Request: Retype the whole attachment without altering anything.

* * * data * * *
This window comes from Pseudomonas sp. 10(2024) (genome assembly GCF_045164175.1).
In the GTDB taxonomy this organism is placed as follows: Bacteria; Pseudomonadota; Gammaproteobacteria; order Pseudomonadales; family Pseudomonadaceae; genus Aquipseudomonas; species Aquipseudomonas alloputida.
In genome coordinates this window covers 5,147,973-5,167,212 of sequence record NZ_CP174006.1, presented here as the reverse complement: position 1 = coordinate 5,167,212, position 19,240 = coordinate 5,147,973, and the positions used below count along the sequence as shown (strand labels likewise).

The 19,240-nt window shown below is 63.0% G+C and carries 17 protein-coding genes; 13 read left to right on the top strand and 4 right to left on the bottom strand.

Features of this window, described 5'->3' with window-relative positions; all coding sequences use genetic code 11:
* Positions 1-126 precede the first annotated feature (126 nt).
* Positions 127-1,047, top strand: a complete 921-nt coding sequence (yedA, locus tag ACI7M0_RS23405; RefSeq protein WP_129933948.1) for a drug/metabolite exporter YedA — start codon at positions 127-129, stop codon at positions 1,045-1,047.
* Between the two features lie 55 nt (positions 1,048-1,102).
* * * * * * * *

This window comes from Pseudomonas sp. 10(2024) (genome assembly GCF_045164175.1).
In the GTDB taxonomy this organism is placed as follows: Bacteria; Pseudomonadota; Gammaproteobacteria; order Pseudomonadales; family Pseudomonadaceae; genus Aquipseudomonas; species Aquipseudomonas alloputida.
In genome coordinates this window covers 5,147,973-5,167,212 of sequence record NZ_CP174006.1, presented here as the reverse complement: position 1 = coordinate 5,167,212, position 19,240 = coordinate 5,147,973, and the positions used below count along the sequence as shown (strand labels likewise).

The 19,240-nt window shown below is 63.0% G+C and carries 17 protein-coding genes; 13 read left to right on the top strand and 4 right to left on the bottom strand.

Features of this window, described 5'->3' with window-relative positions; all coding sequences use genetic code 11:
* Positions 1-126 precede the first annotated feature (126 nt).
* Positions 127-1,047, top strand: a complete 921-nt coding sequence (yedA, locus tag ACI7M0_RS23405; RefSeq protein WP_129933948.1) for a drug/metabolite exporter YedA — start codon at positions 127-129, stop codon at positions 1,045-1,047.
* Between the two features lie 55 nt (positions 1,048-1,102).